BAC Wadsworth Prize

The BAC Wadsworth Prize is awarded annually by the Business Archives Council for a book judged to have made an outstanding contribution to the study of British business history.

This year's event took place on 8 November 2023, hosted by HSBC at Canada Square and sponsored by Preservica and Profile Books. The winner of the £500 prize was Felicity Barnes for her book Selling Britishness: Commodity Culture, the Dominions and Empire published by McGill-Queen's University Press/Auckland University Press. This year’s judges were Dr Simon Mollan from the School for Business and Society, University of York; Charlie Turpie former Principal Archivist, London Metropolitan Archives and Dr Greg Finch, last year's winner. Speaking on behalf of the judges, Charlie Turpie highlighted the freshness and liveliness of the book, which drew on a wide range of UK and dominion-based business archives. In her acceptance speech, via Zoom from New Zealand, Felicity spoke of how archives and ephemeral remnants, such as publicity campaigns, had helped her shed new light on a range of cultural and economic ties that were crucial to creating a shared sense of Britishness. Two other books were highly recommended: Amy Edwards, Are We Rich Yet?: The Rise of Mass Investment Culture in Contemporary Britain, University of California Press and Joseph Sasson, The Global Merchants: The Enterprise and Extravagance of the Sassoon Dynasty, Allen Lane, Penguin.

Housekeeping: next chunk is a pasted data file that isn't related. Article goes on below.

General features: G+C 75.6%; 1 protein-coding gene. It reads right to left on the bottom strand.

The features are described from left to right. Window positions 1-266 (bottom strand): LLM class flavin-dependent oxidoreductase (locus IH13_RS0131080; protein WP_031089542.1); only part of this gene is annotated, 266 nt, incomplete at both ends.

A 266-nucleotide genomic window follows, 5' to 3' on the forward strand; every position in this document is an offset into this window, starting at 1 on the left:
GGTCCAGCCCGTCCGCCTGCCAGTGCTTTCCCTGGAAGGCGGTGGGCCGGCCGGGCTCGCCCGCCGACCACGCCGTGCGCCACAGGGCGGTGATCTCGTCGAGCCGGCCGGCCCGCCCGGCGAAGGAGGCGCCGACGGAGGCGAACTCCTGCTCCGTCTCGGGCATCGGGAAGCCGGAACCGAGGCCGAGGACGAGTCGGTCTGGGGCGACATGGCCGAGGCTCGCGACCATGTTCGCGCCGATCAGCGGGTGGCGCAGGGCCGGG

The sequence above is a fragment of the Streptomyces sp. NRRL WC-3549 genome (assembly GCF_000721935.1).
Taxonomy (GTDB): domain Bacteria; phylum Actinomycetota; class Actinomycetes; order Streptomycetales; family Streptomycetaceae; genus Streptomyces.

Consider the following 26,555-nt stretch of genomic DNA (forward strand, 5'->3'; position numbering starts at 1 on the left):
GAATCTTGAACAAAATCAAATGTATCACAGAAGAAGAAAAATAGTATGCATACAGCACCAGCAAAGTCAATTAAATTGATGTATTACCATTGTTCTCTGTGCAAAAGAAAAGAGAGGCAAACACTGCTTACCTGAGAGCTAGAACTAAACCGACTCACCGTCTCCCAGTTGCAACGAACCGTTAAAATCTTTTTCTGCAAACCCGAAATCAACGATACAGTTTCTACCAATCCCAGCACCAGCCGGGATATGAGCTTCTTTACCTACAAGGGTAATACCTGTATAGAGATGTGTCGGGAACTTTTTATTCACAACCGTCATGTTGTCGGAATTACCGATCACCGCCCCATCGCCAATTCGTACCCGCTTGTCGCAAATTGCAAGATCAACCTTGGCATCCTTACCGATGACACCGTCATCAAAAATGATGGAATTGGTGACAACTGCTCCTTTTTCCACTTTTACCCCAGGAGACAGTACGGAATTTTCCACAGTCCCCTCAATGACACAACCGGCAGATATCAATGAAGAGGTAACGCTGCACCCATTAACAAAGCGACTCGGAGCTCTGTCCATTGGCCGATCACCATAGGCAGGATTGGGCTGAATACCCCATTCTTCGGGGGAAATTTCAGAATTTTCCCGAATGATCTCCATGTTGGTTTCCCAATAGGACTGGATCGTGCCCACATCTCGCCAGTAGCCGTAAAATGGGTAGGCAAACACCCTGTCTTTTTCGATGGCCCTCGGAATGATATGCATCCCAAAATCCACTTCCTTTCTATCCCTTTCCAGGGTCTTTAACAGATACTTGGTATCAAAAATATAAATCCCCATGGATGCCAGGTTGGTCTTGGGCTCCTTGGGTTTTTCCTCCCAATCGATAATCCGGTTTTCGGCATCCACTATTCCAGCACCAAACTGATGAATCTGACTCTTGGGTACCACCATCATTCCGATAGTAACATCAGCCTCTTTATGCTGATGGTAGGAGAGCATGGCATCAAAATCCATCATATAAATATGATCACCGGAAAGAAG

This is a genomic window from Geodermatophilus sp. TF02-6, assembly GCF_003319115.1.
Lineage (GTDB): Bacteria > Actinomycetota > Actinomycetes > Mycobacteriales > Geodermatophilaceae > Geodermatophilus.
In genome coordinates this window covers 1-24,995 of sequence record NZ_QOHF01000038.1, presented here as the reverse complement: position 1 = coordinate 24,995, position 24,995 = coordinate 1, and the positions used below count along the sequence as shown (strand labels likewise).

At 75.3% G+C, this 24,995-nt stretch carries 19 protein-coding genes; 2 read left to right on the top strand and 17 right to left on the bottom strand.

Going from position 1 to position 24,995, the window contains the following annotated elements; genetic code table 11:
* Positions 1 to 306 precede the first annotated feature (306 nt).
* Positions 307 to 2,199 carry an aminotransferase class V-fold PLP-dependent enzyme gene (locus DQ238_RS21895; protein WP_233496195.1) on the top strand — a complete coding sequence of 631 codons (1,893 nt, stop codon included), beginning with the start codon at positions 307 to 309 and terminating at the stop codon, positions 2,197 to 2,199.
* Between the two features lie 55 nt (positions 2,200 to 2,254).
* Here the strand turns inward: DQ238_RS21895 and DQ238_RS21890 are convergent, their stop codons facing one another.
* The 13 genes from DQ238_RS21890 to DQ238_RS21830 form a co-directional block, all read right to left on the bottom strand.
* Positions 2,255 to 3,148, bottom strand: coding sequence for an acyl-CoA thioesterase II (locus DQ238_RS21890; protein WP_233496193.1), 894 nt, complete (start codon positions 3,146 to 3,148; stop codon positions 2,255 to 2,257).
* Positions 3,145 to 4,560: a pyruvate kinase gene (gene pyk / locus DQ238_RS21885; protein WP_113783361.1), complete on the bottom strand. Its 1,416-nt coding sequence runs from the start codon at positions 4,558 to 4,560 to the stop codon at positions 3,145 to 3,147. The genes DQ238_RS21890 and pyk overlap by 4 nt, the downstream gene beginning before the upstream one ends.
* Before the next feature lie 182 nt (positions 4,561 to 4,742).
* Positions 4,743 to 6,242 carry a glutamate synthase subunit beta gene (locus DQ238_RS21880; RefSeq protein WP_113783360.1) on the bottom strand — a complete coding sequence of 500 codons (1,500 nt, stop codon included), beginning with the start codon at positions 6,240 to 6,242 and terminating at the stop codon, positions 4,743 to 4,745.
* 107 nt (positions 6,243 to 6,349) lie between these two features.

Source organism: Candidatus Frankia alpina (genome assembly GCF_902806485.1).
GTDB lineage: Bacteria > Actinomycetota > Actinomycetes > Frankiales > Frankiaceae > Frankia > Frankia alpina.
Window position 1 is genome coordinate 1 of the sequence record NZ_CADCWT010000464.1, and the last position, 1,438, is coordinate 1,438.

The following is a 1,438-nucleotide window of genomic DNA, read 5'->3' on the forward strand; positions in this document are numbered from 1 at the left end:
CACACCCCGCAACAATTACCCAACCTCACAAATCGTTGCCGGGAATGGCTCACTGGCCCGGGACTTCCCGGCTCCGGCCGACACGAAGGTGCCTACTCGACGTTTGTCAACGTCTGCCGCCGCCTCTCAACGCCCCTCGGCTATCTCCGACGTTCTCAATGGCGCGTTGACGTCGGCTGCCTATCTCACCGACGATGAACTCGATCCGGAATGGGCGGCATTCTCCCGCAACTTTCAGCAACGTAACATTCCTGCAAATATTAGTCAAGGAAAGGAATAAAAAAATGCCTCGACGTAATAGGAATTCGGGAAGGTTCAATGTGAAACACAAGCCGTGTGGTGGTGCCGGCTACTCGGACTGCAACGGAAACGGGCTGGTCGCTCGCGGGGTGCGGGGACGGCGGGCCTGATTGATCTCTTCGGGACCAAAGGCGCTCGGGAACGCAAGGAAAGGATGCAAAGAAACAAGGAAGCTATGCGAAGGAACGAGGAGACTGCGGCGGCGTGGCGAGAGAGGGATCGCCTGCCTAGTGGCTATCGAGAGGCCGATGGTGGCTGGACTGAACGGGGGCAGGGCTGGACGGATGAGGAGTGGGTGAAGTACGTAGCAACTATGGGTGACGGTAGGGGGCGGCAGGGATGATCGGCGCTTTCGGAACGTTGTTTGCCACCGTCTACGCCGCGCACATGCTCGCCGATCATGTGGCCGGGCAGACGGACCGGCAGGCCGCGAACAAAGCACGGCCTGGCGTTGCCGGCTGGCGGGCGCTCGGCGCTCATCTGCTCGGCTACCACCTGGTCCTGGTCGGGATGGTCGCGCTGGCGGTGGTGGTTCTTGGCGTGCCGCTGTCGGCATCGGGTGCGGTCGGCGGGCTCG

This was the 45th occasion on which the Prize has been awarded. Previous winners are listed here: 

Past prize winners.

Wadsworth Prize – Submission Guidelines for Publishers

We welcome submissions for the Wadsworth Prize for Business History. 

For books to be eligible, they need to be published in the year previous to the Award ceremony. For example, the 2023 Wadsworth Prize was awarded to a book that was published in 2022.

 These are the criteria we use to judge the prize:

  • The book should be well-researched, well-written and accessible
  • It should engage with British business records and other archival material
  • It should expand the ‘debate’ in business history
  • It should make an outstanding contribution to the history of British business
  • It should be the book that both academics, and the wider public, would want to read.

Please send details of any books that you wish to submit on the form that you’ll find here: